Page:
UNITED STATES COURT OF APPEALS FOR THE SECOND CIRCUIT
July 21, 1944
SOUTHERN STATES TOWING LINES, INC.,
LEE TRANSIT CORPORATION; THE COMANCHE.
Appeal from the District Court of the United States for the Eastern District of New York.
Before AUGUSTUS N. HAND, CHASE, and FRANK, Circuit Judges.
The libelee has appealed from an interlocutory decree of the District Court for the Eastern District of New York for charter hire and damages for injuries caused to libelant's tug "Comanche" while being used in heavy ice in the Connecticut river. The present issue is whether the damages so caused by ice may be recovered.
The libelant orally chartered the tug fully manned to the libelee in December 1941 for a period of thirty days with an option to renew the charter for a like period. This charter was later confirmed in writing. The libelee used the tug for the term and exercised its renewal option. After that, and in the latter part of JAnuary 1942, it sent the tug with an oil barge in tow from Gulfport, N.Y. to Middletown, Conn. This trip was within the charter limits.
Previous to it the owner had notified the charterer that the latter would be held responsible for any damage caused the tug by using it for "breaking and ploughing through ice."
The master of the tug, who was employed and paid by the libelant but was acting under the orders of the charterer on the trip to Middletown, was directed by the latter to stop at Saybrook, Conn., and pick up a pilot who would take charge of the tug when he came aboard. This was done and the pilot thereafter was in charge of the tug on the trip to Middletown and its return to Saybrook the next day, JAnuary 23, 1942. On the return trip the tug, having the empty oil barge on two short hawsers, encountered such heavy ice that at times her headway would be stopped and the pilot in spite of the protests of the master would back up and ram into the ice to break a passage through. In so doing the tug was damaged and arrived at Saybrook with a leak in her forward fuel tank.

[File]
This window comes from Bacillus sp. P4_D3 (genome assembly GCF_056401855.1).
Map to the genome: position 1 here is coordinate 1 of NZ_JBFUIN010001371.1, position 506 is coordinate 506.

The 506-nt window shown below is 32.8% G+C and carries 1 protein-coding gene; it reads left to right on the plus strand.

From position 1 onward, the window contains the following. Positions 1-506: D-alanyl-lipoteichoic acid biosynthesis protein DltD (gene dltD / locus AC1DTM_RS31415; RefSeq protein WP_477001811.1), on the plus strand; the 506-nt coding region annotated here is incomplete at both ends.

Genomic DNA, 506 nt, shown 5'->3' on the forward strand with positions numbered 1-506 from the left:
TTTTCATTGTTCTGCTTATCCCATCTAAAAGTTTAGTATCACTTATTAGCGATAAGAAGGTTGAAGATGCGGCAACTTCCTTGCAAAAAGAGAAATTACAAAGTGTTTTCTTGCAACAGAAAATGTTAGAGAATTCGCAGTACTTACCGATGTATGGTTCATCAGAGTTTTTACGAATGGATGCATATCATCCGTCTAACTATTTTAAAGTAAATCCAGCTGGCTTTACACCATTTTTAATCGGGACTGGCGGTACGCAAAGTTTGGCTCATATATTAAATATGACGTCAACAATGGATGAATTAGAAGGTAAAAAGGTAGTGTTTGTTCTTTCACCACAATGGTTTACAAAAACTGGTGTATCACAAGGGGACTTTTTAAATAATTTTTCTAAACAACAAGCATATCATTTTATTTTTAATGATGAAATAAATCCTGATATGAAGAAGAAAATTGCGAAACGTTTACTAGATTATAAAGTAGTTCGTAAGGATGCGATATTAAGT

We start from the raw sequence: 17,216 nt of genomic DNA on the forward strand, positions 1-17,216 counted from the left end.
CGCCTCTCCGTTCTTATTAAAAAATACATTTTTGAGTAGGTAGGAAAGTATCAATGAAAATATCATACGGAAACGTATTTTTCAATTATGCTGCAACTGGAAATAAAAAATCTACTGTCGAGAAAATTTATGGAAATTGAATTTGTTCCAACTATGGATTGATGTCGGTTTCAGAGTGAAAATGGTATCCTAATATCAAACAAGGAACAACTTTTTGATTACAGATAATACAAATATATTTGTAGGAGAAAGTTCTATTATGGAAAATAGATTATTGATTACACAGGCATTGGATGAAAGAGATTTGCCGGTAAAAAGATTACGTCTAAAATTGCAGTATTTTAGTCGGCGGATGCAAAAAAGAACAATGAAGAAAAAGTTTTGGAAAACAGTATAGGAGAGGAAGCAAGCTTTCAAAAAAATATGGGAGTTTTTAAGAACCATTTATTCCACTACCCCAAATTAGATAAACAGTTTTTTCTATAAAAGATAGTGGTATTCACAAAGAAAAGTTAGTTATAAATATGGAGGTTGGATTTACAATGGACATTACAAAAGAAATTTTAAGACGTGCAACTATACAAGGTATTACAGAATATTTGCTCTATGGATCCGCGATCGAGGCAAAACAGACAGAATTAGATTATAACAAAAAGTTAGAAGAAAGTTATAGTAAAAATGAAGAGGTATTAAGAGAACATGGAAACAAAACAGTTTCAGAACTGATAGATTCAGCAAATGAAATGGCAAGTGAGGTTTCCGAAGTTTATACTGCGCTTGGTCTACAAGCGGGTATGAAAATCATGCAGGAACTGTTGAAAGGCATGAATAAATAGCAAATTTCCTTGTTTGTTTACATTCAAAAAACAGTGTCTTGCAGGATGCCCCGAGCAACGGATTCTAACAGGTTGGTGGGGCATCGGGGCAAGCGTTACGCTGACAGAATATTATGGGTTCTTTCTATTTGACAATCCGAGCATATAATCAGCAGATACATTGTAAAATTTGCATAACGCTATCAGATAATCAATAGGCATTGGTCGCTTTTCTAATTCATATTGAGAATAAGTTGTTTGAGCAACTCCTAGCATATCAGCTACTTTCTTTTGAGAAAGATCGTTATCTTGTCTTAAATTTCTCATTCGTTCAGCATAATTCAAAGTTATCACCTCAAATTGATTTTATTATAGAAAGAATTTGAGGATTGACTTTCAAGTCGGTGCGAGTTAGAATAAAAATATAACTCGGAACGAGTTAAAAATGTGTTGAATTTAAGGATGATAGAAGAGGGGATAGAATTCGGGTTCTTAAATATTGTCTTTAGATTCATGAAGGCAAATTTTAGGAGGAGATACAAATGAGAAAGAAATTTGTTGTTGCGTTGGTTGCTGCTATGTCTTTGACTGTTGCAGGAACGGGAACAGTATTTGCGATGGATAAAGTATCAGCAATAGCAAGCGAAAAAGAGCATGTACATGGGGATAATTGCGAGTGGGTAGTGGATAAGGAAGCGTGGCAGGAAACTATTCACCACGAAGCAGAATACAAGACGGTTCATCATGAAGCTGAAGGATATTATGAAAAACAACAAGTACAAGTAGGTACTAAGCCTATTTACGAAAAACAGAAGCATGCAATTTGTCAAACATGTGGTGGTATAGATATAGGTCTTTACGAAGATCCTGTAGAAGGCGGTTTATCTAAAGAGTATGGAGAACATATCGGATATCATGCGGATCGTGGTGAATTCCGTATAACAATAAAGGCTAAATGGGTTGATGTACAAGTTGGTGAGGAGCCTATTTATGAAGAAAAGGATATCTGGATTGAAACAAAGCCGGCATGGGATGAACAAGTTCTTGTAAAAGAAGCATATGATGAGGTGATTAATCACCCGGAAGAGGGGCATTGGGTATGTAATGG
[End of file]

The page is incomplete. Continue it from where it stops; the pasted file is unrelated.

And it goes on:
The trial judge found on adequate evidence that, although it was customary to break ice on such a trip in winter, it was negligent to use the tug to break such heavy ice and we accept that finding. He then held the charterer liable for the damages which were caused by the negligent navigation with which the master failed to interfere except by protest.
We agree. It is not necessary to decide whether this informal charter amounted to a demise. Unquestionably the master was bound to follow the orders of the charterer when the latter directed him to take aboard a pilot who would navigate the tug. Thus the charterer of right put the tug in charge of its authorized agent and the master was superseded by that agent during the time the tug was damaged. It is true as the charterer argues that the taking on of a pilot does not divest the master of a ship of all his authority and thereby relieve him of the over-all responsibility for its navigation.The China, 7 Wall. 53, 19 L. Ed. 67; Robins Dry Dock & Repair Co. v. Navigatione Libera Triestina, S.A., 2 Cir., 32 F.2d 209; Jure v. United Fruit Co., 5 Cir., 6 F.2d 6. But this doctrine, applicable to vessels which sail the high seas with officers and crews under the direction of the owner and not of the charterer, is not to be extended to include small vessels like this tug whose master could be, and was, displaced by the charterer. Compare, The R. Lenahan, Jr., 2 Cir., 48 F.2d 110.
Having elected to put its agent in charge of navigation of the tug, the charterer relieved the master of responsibility for that and become liable for the damages caused by its own agent's negligence. When those damages are proved they should be confined, of course, to the ice damage and should include no loss of charter hire for time consumed in making repairs not so made necessary.
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